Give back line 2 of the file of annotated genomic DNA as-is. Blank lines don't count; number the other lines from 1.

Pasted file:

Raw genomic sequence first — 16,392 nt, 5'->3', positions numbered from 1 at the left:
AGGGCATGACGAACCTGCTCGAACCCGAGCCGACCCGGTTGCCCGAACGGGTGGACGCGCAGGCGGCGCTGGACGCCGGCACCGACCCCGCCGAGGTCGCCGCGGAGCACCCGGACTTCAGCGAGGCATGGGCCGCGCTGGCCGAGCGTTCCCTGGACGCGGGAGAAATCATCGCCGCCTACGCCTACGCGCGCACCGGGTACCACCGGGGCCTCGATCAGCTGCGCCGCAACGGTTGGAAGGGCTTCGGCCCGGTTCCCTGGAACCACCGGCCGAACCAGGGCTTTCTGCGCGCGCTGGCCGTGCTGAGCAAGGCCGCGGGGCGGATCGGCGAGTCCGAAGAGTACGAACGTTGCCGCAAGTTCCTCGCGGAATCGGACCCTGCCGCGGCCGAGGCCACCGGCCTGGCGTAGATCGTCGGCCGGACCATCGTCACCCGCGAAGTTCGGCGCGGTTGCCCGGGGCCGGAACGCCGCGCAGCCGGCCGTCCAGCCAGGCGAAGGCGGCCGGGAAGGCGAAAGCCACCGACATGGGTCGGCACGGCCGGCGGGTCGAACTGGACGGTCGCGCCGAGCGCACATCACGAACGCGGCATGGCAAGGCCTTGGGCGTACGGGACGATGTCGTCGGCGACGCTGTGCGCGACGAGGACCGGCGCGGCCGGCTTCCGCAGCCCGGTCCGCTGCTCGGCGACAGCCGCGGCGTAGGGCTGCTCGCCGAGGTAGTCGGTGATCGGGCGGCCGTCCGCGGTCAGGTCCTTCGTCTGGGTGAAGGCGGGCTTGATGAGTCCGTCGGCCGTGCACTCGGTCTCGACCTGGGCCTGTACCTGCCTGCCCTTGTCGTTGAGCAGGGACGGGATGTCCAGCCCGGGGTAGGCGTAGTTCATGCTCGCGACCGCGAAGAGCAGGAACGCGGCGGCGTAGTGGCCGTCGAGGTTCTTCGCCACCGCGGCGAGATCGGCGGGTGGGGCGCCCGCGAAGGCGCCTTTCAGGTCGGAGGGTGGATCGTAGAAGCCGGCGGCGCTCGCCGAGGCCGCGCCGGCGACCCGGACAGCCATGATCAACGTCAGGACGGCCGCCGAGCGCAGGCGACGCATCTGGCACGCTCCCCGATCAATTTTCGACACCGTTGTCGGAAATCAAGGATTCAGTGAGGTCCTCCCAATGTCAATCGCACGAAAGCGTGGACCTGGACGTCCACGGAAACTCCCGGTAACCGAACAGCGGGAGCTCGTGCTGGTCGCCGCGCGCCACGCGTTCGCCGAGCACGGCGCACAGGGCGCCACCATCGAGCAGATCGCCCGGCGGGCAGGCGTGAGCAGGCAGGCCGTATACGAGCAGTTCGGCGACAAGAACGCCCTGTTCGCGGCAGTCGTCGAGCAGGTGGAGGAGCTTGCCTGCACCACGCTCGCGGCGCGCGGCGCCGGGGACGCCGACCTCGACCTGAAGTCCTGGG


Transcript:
AGGGCATGACGAACCTGCTCGAACCCGAGCCGACCCGGTTGCCCGAACGGGTGGACGCGCAGGCGGCGCTGGACGCCGGCACCGACCCCGCCGAGGTCGCCGCGGAGCACCCGGACTTCAGCGAGGCATGGGCCGCGCTGGCCGAGCGTTCCCTGGACGCGGGAGAAATCATCGCCGCCTACGCCTACGCGCGCACCGGGTACCACCGGGGCCTCGATCAGCTGCGCCGCAACGGTTGGAAGGGCTTCGGCCCGGTTCCCTGGAACCACCGGCCGAACCAGGGCTTTCTGCGCGCGCTGGCCGTGCTGAGCAAGGCCGCGGGGCGGATCGGCGAGTCCGAAGAGTACGAACGTTGCCGCAAGTTCCTCGCGGAATCGGACCCTGCCGCGGCCGAGGCCACCGGCCTGGCGTAGATCGTCGGCCGGACCATCGTCACCCGCGAAGTTCGGCGCGGTTGCCCGGGGCCGGAACGCCGCGCAGCCGGCCGTCCAGCCAGGCGAAGGCGGCCGGGAAGGCGAAAGCCACCGACATGGGTCGGCACGGCCGGCGGGTCGAACTGGACGGTCGCGCCGAGCGCACATCACGAACGCGGCATGGCAAGGCCTTGGGCGTACGGGACGATGTCGTCGGCGACGCTGTGCGCGACGAGGACCGGCGCGGCCGGCTTCCGCAGCCCGGTCCGCTGCTCGGCGACAGCCGCGGCGTAGGGCTGCTCGCCGAGGTAGTCGGTGATCGGGCGGCCGTCCGCGGTCAGGTCCTTCGTCTGGGTGAAGGCGGGCTTGATGAGTCCGTCGGCCGTGCACTCGGTCTCGACCTGGGCCTGTACCTGCCTGCCCTTGTCGTTGAGCAGGGACGGGATGTCCAGCCCGGGGTAGGCGTAGTTCATGCTCGCGACCGCGAAGAGCAGGAACGCGGCGGCGTAGTGGCCGTCGAGGTTCTTCGCCACCGCGGCGAGATCGGCGGGTGGGGCGCCCGCGAAGGCGCCTTTCAGGTCGGAGGGTGGATCGTAGAAGCCGGCGGCGCTCGCCGAGGCCGCGCCGGCGACCCGGACAGCCATGATCAACGTCAGGACGGCCGCCGAGCGCAGGCGACGCATCTGGCACGCTCCCCGATCAATTTTCGACACCGTTGTCGGAAATCAAGGATTCAGTGAGGTCCTCCCAATGTCAATCGCACGAAAGCGTGGACCTGGACGTCCACGGAAACTCCCGGTAACCGAACAGCGGGAGCTCGTGCTGGTCGCCGCGCGCCACGCGTTCGCCGAGCACGGCGCACAGGGCGCCACCATCGAGCAGATCGCCCGGCGGGCAGGCGTGAGCAGGCAGGCCGTATACGAGCAGTTCGGCGACAAGAACGCCCTGTTCGCGGCAGTCGTCGAGCAGGTGGAGGAGCTTGCCTGCACCACGCTCGCGGCGCGCGGCGCCGGGGACGCCGACCTCGACCTGAAGTCCTGGG